Prior to August 17, 1997, the request to convene a medical review panel against a private healthcare provider was required to be filed with the Louisiana Patient’s Compensation Fund, (the “PCF”).  However, by Act 664 of 1997, the legislature amended part of the MMA, La. R.S. 40:1299.47 A(2)(a), to state in pertinent part:

“Filing a request for review of a malpractice claim as required by this Section with any agency or entity other than the division of administration shall not suspend or interrupt the running of prescription”

Unfortunately, under section 40:1299.47 A(2)(b), the language continued to provide:
“The request for review of the claim under this Section shall be deemed filed on the date of receipt of the complaint stamped and certified by the board or on the date of mailing of the complaint if mailed to the board by certified or registered mail.”

The reference to the “board” in A(2)(b) is a reference to the PCF.  Thus, an inconsistency existed in that one part of the MMA required the filing of a request for review with the PCF and another part of the same act provided that prescription would only be interrupted by filing the claim with the Division of Administration.  This forced prudent attorneys to utilize a dual filing procedure and file a request for review with both agencies.

In 2002, HB 69 of the 2002 1st Extraordinary Session (Act 86), the legislature fixed this inconsistency by amending R.S. 1299.47 A(2)(b) to now provide:

The request for review of a malpractice claim under this Section shall be deemed filed on the date of receipt of the request stamped and certified by the division of administration or on the date of mailing of the request if mailed to the division of administration by certified or registered mail.  Upon receipt of the request, the division of administration shall forward a copy of the request to the board within five days of receipt.

Accordingly,  both Acts now require that a request for review of a medical malpractice claim  be filed with  the Division of Administration.

One other point is worth mentioning about the procedural requirement of filing a request for review.  The request for review is deemed “filed” on the date it is mailed, not received, if it is mailed by certified or registered mail.  A request filed by any other method (including Federal Express Mail), is not deemed filed until received by the Division of Administration.  This can be a very significant provision when battling a prescription deadline.  If filed by certified or registered mail, the attorney should obtain a certificate of mailing from the post office or have the post office physically post mark the date on the receipt. (This will require that the request for review be hand delivered to the post office).   This is the only conclusive proof of the date of mailing, and thus, the date of filing, should a dispute arise.

a.    Where to File the Request For Review
As of June 16, 2002, the proper address to file a claim with the Division of Administration is:
    Louisiana Commissioner of Administration
    Attention:  Medical Review Panel
    P.O. Box 44336
    Baton Rouge, Louisiana 70804-4336

Their new physical address (as of January 2003), is:

    1201 N. 3rd Street
    7th Floor, Suite 7-210
    Baton Rouge,  Louisiana 70802

The phone number is (225) 342-7000.

b.    What Format or Allegations Should the Request For Review Contain

The statutes do not specifically set forth the format or content of a legally valid request for review.  There is also a divergence of opinion among practitioners regarding the degree of specificity which should be included in a request for review.  Courts which have considered this issue have provided minimal guidance on the contents of a legally valid request for review.  See for example:  In re Medical Review Panel for claim of Juanita Leday, 1997-3068 (La. 2/13/98), 706 So.2d 985; Coleman v. A.C. Dickerson, D.D.S., 94-25 (La. App. 5th Cir. 5/31/94), 638 So.2d 420; and Apande v. Kudla, 560 So.2d 668 (La. App. 3rd Cir. 1990).  These cases allow the request for review to be made in the form of a letter.  The Apande court stated that the letter should contain: (i) a brief recitation of the facts surrounding the alleged negligence; (ii) list specific allegations of negligence on the part of defendants (iii) provide the full names and addresses of the defendants; and (iv) contain a prayer for damages.  The Coleman court held that although a letter can form a proper request for review, a letter merely requesting information as to whether an individual healthcare provider is qualified is not sufficient to suspend prescription.  In Leday, the subject letter set forth the name of the patient and involved healthcare providers, the dates of treatment, the allegations of negligence and the problems resulting from that alleged negligence.  However, rather than requesting the formation of a medical review panel, the letter stated:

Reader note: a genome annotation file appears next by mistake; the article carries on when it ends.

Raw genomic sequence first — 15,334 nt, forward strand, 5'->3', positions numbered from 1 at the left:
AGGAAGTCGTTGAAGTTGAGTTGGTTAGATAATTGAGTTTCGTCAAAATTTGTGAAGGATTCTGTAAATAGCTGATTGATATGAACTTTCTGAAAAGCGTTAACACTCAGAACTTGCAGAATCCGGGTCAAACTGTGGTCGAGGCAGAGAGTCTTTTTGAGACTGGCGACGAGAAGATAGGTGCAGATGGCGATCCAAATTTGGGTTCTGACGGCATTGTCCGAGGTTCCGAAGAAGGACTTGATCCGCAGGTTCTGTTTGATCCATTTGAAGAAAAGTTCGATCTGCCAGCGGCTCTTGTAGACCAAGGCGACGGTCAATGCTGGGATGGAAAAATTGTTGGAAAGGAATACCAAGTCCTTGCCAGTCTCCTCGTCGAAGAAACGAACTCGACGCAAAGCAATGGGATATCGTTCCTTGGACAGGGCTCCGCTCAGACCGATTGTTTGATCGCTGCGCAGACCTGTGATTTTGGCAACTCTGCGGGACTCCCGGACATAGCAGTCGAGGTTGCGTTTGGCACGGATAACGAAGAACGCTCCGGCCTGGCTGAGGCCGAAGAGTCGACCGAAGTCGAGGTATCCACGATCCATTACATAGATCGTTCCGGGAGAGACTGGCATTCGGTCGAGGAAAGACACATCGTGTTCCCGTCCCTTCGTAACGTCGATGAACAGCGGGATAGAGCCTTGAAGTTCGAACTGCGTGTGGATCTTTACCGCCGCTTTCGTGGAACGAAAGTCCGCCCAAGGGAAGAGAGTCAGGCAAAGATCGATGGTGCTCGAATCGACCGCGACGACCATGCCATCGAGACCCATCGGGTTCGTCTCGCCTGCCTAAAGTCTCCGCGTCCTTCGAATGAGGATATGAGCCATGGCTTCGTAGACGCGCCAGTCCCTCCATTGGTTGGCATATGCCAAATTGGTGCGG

“Please advise whether or not Dr. Darbonne and Dr. Humphrey or Humphries are qualified under the Medical Malpractice Act.  I do not know these physicians first names, but they were employed at University Medical Center on August 5, 1993.  I also need to know if the University Medical Center is qualified under the Medical Malpractice Act.”

The lower court and appellate court (1st Circuit), held that this letter did not interrupt prescription because “Nowhere in the letter is there even a hint of a ‘request for review of a claim’ under LSA-R.S. 40:1299.39.1 or 40:122.47 (A).”  The Louisiana Supreme Court reversed this decision stating:

We interpret the August 1, 1994 letter which outlined the complaints of medical malpractice as a timely request for review.  Exception of prescription overruled.

Thus, it appears that the magic language specifically requesting the formation of a medical review panel is not legally necessary to file a valid request for review.  However, it is strongly suggested that any letter request specifically request the formation of a medical review panel along with the other elements outlined by the courts in the cases noted above.